Whether for Java, Scheme or Prolog development, the idea is to provide first year students with Eclipse-based lite IDEs. By doing so, the belief is that as students become more experience with the lite versions and the languages, they can and will want to transition to the full versions of the IDE. Having students wanting and using the different lite versions of Eclipse should also impact faculty making them more likely to include material on the Eclipse Platform in their lectures in order to help students use these environments. Where do they get the material? From the LCMS outlined above.
 
Whether for Java, Scheme or Prolog development, the idea is to provide first year students with Eclipse-based lite IDEs. By doing so, the belief is that as students become more experience with the lite versions and the languages, they can and will want to transition to the full versions of the IDE. Having students wanting and using the different lite versions of Eclipse should also impact faculty making them more likely to include material on the Eclipse Platform in their lectures in order to help students use these environments. Where do they get the material? From the LCMS outlined above.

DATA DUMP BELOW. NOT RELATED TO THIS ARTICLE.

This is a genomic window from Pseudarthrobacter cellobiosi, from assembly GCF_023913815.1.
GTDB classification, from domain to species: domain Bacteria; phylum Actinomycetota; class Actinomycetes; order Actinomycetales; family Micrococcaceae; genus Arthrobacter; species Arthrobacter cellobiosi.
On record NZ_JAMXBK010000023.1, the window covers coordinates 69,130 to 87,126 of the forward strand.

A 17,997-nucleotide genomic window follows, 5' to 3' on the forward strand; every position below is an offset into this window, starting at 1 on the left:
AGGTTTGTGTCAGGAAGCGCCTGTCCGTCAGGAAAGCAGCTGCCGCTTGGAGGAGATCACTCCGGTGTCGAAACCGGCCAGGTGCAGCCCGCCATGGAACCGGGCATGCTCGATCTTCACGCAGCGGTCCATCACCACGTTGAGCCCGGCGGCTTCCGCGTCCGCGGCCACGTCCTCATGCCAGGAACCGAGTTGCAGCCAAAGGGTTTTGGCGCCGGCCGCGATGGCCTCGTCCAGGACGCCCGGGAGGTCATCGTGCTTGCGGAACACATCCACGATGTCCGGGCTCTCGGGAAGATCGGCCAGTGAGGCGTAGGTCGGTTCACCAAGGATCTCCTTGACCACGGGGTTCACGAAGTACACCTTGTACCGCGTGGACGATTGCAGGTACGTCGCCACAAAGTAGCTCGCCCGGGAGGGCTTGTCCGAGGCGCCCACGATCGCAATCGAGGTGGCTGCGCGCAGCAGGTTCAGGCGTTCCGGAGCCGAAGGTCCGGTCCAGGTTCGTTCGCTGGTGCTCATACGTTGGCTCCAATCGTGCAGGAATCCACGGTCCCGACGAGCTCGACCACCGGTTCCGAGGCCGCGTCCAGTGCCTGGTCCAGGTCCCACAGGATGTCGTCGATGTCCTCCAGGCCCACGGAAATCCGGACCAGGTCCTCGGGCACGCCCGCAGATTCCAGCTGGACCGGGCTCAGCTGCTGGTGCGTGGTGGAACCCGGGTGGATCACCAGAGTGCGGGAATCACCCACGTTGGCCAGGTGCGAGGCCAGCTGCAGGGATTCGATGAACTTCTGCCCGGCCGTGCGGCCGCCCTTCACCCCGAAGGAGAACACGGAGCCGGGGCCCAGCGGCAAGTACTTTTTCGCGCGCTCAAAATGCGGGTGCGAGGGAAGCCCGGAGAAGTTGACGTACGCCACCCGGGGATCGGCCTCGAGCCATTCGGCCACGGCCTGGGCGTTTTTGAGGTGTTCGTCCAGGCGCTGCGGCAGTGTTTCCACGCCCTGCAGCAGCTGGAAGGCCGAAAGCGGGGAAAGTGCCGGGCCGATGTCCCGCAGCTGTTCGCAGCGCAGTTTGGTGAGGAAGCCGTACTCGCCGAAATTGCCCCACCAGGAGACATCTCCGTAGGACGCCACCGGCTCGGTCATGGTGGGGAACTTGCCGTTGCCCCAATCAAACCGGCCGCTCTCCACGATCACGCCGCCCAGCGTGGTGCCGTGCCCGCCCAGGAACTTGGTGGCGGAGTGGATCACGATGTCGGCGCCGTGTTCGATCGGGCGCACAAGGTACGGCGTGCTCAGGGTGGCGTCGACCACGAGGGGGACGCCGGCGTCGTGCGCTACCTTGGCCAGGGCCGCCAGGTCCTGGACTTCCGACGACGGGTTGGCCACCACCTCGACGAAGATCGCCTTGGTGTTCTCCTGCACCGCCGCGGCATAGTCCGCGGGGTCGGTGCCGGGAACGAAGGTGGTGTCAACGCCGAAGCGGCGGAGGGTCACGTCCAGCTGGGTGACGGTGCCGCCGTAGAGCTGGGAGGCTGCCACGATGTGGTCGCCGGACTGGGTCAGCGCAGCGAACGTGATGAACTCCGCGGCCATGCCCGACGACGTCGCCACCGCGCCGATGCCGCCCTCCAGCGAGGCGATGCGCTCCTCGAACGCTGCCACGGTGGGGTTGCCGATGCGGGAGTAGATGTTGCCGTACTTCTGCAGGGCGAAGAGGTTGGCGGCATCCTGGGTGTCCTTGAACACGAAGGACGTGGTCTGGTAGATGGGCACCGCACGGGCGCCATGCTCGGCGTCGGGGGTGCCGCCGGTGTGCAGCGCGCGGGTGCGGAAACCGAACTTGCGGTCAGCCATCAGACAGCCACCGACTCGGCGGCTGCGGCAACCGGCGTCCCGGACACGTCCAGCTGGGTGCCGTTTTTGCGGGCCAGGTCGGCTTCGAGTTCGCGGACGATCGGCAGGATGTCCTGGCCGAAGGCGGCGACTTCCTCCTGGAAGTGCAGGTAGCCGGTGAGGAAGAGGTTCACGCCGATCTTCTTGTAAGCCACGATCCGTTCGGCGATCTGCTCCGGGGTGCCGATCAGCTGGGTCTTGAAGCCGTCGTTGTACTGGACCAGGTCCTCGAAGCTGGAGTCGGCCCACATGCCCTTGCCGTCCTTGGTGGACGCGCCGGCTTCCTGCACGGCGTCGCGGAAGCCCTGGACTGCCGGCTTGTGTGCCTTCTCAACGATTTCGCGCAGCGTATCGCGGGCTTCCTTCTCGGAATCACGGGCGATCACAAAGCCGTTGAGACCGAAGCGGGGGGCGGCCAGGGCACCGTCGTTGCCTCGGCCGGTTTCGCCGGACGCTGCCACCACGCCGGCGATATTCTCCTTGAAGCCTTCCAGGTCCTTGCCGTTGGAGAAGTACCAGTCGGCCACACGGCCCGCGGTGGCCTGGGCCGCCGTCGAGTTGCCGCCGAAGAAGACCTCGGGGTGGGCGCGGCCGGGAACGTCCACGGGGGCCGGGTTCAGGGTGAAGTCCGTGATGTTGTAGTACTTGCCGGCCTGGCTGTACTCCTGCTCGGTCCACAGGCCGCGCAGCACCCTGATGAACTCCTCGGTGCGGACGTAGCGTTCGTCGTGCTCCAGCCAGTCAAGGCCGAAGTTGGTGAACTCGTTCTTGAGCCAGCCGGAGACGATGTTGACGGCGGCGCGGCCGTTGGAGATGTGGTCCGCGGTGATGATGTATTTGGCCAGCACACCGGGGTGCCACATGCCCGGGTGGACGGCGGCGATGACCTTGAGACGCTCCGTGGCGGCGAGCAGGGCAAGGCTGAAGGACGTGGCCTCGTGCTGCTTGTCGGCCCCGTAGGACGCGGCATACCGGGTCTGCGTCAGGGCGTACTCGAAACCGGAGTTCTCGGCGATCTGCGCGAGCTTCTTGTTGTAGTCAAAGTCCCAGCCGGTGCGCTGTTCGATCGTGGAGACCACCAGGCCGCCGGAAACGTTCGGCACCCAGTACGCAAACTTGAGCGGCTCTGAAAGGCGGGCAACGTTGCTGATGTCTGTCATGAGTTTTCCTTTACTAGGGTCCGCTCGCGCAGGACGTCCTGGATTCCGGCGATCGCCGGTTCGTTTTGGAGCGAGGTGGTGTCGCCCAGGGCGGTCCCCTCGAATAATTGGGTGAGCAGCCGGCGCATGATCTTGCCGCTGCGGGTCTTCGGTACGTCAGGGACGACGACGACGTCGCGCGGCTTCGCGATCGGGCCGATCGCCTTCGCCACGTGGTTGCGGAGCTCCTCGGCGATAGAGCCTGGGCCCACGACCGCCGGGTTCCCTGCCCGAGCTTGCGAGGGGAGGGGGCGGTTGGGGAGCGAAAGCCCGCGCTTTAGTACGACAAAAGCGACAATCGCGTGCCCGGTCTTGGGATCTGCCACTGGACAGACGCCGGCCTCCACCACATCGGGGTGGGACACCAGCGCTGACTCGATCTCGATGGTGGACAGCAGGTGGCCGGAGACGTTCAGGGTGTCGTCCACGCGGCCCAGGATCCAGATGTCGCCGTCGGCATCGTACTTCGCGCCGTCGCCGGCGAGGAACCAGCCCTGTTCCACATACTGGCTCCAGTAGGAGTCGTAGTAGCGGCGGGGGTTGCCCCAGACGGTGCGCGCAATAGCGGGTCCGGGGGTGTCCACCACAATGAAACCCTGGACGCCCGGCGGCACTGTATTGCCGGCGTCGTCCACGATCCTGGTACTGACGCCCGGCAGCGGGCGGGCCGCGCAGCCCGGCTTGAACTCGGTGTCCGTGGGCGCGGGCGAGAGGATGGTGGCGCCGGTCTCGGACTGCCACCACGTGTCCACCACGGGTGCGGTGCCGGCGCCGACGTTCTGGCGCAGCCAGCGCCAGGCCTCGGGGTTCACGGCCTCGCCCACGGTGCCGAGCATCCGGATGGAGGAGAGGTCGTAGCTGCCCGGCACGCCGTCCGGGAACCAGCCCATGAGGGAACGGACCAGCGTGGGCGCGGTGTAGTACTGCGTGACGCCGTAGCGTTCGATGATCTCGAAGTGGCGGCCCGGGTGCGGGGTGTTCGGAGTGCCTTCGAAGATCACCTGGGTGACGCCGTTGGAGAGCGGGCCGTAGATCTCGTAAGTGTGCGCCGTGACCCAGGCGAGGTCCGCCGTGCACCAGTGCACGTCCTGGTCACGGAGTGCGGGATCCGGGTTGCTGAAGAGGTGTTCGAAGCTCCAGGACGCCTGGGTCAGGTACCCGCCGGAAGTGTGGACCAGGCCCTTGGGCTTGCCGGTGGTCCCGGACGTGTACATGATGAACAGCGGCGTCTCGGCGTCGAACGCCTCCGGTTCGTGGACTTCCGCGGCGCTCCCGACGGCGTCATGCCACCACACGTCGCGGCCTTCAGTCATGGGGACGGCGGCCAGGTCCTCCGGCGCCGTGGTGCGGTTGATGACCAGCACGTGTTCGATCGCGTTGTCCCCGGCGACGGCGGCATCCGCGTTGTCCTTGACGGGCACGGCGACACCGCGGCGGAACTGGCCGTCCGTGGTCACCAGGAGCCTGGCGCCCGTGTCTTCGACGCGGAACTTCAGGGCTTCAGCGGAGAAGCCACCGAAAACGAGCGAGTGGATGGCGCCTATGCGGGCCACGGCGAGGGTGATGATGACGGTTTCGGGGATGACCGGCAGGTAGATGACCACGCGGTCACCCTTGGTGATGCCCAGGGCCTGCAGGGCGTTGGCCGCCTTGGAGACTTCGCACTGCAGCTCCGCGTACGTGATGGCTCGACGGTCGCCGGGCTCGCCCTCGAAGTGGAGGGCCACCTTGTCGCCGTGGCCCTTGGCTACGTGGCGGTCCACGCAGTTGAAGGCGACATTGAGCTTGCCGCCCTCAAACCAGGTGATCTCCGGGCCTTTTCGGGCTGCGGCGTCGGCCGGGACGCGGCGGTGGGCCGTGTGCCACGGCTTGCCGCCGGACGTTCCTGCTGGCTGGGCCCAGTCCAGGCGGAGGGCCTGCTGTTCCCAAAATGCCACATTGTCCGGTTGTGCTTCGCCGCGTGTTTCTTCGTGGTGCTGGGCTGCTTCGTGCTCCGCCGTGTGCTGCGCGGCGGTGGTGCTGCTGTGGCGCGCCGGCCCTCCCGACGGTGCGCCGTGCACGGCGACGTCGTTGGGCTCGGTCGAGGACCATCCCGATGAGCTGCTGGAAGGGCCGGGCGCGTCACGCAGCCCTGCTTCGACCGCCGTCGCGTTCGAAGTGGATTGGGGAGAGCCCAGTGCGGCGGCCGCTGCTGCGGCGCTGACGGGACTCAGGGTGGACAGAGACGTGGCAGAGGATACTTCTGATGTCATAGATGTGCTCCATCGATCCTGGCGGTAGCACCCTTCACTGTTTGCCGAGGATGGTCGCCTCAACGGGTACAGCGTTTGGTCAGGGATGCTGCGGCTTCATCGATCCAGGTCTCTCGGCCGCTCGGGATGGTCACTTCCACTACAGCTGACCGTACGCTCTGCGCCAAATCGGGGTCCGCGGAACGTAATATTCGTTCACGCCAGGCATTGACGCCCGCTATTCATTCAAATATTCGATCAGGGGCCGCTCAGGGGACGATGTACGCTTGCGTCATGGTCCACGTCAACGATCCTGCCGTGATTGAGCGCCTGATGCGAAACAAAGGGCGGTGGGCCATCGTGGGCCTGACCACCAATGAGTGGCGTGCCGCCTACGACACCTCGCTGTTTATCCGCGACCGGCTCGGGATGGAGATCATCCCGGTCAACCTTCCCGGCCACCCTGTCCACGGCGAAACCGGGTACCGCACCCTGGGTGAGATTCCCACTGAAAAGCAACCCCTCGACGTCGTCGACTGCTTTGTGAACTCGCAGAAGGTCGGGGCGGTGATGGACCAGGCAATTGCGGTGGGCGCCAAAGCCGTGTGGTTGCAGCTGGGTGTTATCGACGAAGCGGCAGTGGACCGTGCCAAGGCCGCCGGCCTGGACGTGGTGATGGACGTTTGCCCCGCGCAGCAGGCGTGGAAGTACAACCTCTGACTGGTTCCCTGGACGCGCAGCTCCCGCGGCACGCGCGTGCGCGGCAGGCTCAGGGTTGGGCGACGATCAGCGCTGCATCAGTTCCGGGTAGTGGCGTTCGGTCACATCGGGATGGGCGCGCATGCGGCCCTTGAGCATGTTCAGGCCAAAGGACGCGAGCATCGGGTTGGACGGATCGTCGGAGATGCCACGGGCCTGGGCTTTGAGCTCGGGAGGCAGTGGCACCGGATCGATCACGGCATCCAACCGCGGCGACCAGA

Revision as of 14:31, 28 July 2008

Abstract

The Eclipse IDE for Education is a stripped-down version of Eclipse specifically intended for use by university and college students. The environment provides support for programming languages that are commonly used in university courses, including Java, Scheme, and Prolog.

Goals

  • To provide an Eclipse IDE streamlined for the needs of university students

Fundamental Requirements

  • The IDE is as small as possible; only absolutely-required components are included. This includes download size, as well as runtime footprint.

Background

The Eclipse IDE for Education, being constructed as a component under the Eclipse SOC project, is a streamlined integrated development environment (IDE) which supports different languages used by first year students. The initially targeted languages are Java, Scheme and Prolog development.